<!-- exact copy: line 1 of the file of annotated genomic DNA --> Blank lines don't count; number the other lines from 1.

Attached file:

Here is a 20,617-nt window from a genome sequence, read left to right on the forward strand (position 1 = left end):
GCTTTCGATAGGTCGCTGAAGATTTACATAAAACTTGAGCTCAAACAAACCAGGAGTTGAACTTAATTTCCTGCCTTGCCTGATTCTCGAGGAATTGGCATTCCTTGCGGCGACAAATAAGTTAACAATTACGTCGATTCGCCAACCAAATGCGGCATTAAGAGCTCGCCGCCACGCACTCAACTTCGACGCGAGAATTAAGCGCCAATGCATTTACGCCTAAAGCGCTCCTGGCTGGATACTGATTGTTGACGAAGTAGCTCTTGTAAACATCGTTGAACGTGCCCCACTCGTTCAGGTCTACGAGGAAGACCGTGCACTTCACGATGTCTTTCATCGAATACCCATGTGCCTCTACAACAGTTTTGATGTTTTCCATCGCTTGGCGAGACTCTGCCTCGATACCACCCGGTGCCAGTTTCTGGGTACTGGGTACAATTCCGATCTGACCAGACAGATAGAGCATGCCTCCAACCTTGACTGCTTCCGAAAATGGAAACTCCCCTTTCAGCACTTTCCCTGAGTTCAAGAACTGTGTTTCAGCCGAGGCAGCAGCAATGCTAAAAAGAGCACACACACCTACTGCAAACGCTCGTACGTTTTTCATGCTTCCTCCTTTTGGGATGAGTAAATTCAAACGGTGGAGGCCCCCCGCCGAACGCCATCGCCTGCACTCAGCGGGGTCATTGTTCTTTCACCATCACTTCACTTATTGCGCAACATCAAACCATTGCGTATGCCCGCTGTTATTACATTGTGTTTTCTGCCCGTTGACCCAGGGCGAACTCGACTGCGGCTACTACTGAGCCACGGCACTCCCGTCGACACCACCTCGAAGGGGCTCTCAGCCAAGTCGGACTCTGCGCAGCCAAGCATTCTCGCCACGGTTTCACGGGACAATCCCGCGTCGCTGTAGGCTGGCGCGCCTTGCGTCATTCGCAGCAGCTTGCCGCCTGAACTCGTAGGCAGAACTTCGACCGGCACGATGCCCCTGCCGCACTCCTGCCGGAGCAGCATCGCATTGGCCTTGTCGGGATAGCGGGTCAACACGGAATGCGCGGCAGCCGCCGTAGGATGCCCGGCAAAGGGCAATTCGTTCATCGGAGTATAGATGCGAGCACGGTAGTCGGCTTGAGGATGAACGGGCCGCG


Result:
Here is a 20,617-nt window from a genome sequence, read left to right on the forward strand (position 1 = left end):